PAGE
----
This guy was the DEAN of modern war photography. The discovery these negatives exist and that they are heading to a place where they can be properly preserved is great.
The article says he was a Communist who showed which side he favored in his work, and who staged pictures.
There are certainly journalists in modern times who follow similar practices--like the ones who broadcast terrorist propaganda films films (such as the one in which a terrorist tells his men in English not to attack, because of the harm to innocent people--even though hiding among civilians and fighting from hospitals was a standard strategy from the earliest fighting).
He may have shown great bravery, and gotten many excellent shots; the negatives may have great historical value. Still, I'd rather have read an example of a person who did not stage his photos, but rather took a fair sampling of whatever really happened.
Redwolf, however much you respect this pioneer, I have no doubt you hold yourself to higher journalistic standards. Your integrity shows in the restraint in your posts on some issues in which you and I personally disagree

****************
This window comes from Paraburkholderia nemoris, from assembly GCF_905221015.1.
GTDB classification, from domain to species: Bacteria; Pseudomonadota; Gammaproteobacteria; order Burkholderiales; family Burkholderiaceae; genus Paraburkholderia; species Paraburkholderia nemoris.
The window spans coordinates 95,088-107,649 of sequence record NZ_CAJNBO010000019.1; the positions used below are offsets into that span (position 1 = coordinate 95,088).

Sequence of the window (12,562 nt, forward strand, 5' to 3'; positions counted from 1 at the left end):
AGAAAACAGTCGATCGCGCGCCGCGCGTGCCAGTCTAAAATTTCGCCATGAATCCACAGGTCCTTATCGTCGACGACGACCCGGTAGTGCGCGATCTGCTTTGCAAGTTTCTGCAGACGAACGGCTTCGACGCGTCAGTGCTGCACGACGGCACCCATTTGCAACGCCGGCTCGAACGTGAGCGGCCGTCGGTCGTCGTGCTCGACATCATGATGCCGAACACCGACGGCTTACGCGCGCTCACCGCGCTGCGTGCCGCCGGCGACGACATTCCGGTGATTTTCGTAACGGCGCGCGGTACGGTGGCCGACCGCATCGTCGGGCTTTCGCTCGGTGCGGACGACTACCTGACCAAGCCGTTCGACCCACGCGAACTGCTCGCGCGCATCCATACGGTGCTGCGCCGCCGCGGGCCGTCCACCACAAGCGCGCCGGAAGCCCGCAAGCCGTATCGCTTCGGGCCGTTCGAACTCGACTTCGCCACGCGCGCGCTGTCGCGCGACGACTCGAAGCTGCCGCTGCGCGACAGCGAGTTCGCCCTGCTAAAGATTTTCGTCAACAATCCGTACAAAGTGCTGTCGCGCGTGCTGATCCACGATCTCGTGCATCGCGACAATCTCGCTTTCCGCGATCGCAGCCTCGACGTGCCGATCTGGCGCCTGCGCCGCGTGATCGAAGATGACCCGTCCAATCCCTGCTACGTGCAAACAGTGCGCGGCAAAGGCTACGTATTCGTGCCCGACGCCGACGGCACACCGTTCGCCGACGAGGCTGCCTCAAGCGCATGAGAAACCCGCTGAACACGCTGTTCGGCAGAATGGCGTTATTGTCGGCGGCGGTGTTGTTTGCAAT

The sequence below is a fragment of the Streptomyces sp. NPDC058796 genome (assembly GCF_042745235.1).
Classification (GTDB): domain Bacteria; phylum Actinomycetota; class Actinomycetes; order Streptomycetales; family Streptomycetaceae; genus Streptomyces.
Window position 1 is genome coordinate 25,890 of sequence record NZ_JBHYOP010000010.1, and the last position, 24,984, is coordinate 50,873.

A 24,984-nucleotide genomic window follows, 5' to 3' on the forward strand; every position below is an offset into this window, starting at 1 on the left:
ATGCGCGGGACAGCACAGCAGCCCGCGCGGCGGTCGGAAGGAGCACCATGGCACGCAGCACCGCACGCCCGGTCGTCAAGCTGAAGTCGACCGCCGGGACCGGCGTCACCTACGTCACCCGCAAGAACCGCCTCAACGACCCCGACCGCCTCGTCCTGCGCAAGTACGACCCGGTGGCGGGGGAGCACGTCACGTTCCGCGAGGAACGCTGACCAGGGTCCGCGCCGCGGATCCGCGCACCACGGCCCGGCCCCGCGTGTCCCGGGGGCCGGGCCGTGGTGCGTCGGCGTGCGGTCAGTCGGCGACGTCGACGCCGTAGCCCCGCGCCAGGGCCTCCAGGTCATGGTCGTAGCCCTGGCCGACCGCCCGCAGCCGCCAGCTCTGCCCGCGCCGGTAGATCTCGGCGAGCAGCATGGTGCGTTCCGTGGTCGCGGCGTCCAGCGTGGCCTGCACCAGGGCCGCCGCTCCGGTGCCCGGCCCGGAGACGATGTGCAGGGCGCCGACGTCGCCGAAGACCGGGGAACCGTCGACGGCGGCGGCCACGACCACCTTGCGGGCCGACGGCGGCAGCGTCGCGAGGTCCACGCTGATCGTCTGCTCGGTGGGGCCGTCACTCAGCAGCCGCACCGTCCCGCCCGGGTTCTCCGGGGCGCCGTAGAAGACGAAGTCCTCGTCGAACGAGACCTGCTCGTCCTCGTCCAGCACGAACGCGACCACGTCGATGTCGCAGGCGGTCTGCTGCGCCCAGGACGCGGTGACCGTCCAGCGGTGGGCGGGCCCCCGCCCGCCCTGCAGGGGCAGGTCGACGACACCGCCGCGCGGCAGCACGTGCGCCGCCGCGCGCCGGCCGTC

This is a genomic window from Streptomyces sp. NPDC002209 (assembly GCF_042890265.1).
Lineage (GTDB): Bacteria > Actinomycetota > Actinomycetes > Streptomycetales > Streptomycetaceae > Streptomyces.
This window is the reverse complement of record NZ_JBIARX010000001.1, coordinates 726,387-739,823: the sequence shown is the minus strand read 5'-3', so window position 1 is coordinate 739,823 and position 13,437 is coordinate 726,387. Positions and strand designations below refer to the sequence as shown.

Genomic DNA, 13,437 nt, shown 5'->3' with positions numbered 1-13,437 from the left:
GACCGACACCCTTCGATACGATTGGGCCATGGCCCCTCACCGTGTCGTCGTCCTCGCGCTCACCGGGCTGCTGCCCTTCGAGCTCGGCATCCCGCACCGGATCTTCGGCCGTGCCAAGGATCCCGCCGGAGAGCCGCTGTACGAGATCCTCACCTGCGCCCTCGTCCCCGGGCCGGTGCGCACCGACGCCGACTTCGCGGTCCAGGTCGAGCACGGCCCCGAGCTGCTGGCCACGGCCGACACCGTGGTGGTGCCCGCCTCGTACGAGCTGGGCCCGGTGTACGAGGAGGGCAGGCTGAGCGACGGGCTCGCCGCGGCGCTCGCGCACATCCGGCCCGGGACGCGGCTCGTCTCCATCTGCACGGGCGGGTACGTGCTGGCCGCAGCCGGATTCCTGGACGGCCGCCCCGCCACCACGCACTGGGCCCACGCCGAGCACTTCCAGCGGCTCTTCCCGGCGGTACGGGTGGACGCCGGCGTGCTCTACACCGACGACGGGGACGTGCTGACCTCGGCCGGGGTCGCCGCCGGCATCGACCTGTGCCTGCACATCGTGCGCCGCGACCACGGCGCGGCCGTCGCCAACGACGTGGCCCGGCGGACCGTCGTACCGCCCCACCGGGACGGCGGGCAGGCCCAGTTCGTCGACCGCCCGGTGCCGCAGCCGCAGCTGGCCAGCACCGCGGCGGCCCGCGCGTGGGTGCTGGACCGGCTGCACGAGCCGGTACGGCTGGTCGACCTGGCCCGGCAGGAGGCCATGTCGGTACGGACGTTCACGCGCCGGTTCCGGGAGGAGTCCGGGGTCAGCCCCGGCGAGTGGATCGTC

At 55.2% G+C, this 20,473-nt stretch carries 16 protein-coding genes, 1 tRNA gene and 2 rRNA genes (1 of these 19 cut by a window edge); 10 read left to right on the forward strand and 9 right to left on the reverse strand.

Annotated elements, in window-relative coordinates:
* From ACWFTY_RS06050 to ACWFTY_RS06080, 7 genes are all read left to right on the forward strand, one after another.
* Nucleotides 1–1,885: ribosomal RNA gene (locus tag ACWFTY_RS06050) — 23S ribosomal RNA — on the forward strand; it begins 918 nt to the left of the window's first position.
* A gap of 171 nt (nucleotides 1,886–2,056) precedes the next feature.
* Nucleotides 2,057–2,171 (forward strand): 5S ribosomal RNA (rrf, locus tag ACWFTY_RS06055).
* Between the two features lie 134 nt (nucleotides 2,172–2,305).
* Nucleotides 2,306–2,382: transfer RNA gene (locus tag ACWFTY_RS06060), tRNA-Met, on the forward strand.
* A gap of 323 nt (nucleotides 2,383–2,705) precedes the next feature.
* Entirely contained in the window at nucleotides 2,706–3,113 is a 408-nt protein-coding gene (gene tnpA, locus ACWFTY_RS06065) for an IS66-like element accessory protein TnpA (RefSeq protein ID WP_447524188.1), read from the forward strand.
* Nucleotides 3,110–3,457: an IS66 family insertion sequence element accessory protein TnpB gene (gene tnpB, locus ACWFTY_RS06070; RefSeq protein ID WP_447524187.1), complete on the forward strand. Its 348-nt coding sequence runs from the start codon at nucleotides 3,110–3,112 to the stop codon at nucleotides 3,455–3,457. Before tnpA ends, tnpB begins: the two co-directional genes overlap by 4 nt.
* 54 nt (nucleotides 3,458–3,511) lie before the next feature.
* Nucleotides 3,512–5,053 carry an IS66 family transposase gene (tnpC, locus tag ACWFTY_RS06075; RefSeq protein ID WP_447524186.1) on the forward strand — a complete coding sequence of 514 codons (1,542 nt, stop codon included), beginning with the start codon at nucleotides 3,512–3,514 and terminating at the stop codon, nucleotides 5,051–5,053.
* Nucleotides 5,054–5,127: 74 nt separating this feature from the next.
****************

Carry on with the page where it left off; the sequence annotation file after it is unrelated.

Perhaps you'll be able to tell me that he advanced journalism in his day, and the standards have improved even more for quality journalism since then.
That raises an interesting point scholar: 'Can any man really be independent in his actions from his beliefs?'
One is tempted to mention the well known fraud of lemmings being filmed going over a cliff.....
It also says "and were known to photograph staged maneuvers, a common practice at the time." much the same as today's photographer "airbrushes"
or enhances photos as common practice.
You practice whatever is the "norm" of your time. It dosn't detract from the power or the value of the photography.
There were also claims that raising the flag on Iwo Jima had been staged. However, there is a film version taken at the same time which proves this to be not the case. second flag raising
Who cares whether some of the photos were staged or not! This is an exciting find and will shed some light on some lingering questions, and, no doubt, will raise many more! It's pleasing to see that they will now be accorded the same respect as many other "works of art".
There was an item about this on the 'Today' programme on BBC Radio4 this morning between 8.20am - 8.30am, anyone interested might want to 'Listen Again'.